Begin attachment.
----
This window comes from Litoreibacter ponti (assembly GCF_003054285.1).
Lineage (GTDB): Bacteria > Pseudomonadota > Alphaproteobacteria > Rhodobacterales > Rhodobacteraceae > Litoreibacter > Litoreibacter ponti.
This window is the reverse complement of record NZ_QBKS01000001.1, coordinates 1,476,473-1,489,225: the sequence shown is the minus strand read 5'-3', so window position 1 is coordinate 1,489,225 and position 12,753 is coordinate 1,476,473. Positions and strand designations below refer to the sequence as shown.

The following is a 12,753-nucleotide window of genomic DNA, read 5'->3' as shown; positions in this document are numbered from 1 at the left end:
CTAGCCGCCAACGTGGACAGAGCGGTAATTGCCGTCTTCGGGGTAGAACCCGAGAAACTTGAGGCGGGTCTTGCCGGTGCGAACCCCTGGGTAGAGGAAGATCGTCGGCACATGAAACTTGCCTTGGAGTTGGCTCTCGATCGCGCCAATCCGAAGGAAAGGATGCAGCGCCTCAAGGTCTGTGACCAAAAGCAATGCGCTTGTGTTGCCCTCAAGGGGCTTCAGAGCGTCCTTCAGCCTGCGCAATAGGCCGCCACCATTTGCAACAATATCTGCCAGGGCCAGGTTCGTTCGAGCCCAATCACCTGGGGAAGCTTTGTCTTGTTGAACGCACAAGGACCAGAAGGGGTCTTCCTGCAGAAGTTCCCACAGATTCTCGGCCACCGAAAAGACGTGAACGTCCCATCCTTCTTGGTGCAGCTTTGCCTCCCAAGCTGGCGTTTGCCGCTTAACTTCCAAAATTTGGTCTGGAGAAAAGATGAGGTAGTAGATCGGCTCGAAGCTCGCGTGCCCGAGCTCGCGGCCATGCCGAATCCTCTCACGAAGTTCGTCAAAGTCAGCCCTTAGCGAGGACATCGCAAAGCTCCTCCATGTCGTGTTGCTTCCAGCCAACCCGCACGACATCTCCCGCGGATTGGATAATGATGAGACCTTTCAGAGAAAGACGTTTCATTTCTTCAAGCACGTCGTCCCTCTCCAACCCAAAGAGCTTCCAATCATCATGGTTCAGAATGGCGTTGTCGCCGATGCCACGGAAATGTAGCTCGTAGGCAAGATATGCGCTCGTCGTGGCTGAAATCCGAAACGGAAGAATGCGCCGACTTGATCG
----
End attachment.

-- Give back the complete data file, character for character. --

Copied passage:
This window comes from Litoreibacter ponti (assembly GCF_003054285.1).
Lineage (GTDB): Bacteria > Pseudomonadota > Alphaproteobacteria > Rhodobacterales > Rhodobacteraceae > Litoreibacter > Litoreibacter ponti.
This window is the reverse complement of record NZ_QBKS01000001.1, coordinates 1,476,473-1,489,225: the sequence shown is the minus strand read 5'-3', so window position 1 is coordinate 1,489,225 and position 12,753 is coordinate 1,476,473. Positions and strand designations below refer to the sequence as shown.

The following is a 12,753-nucleotide window of genomic DNA, read 5'->3' as shown; positions in this document are numbered from 1 at the left end:
CTAGCCGCCAACGTGGACAGAGCGGTAATTGCCGTCTTCGGGGTAGAACCCGAGAAACTTGAGGCGGGTCTTGCCGGTGCGAACCCCTGGGTAGAGGAAGATCGTCGGCACATGAAACTTGCCTTGGAGTTGGCTCTCGATCGCGCCAATCCGAAGGAAAGGATGCAGCGCCTCAAGGTCTGTGACCAAAAGCAATGCGCTTGTGTTGCCCTCAAGGGGCTTCAGAGCGTCCTTCAGCCTGCGCAATAGGCCGCCACCATTTGCAACAATATCTGCCAGGGCCAGGTTCGTTCGAGCCCAATCACCTGGGGAAGCTTTGTCTTGTTGAACGCACAAGGACCAGAAGGGGTCTTCCTGCAGAAGTTCCCACAGATTCTCGGCCACCGAAAAGACGTGAACGTCCCATCCTTCTTGGTGCAGCTTTGCCTCCCAAGCTGGCGTTTGCCGCTTAACTTCCAAAATTTGGTCTGGAGAAAAGATGAGGTAGTAGATCGGCTCGAAGCTCGCGTGCCCGAGCTCGCGGCCATGCCGAATCCTCTCACGAAGTTCGTCAAAGTCAGCCCTTAGCGAGGACATCGCAAAGCTCCTCCATGTCGTGTTGCTTCCAGCCAACCCGCACGACATCTCCCGCGGATTGGATAATGATGAGACCTTTCAGAGAAAGACGTTTCATTTCTTCAAGCACGTCGTCCCTCTCCAACCCAAAGAGCTTCCAATCATCATGGTTCAGAATGGCGTTGTCGCCGATGCCACGGAAATGTAGCTCGTAGGCAAGATATGCGCTCGTCGTGGCTGAAATCCGAAACGGAAGAATGCGCCGACTTGATCG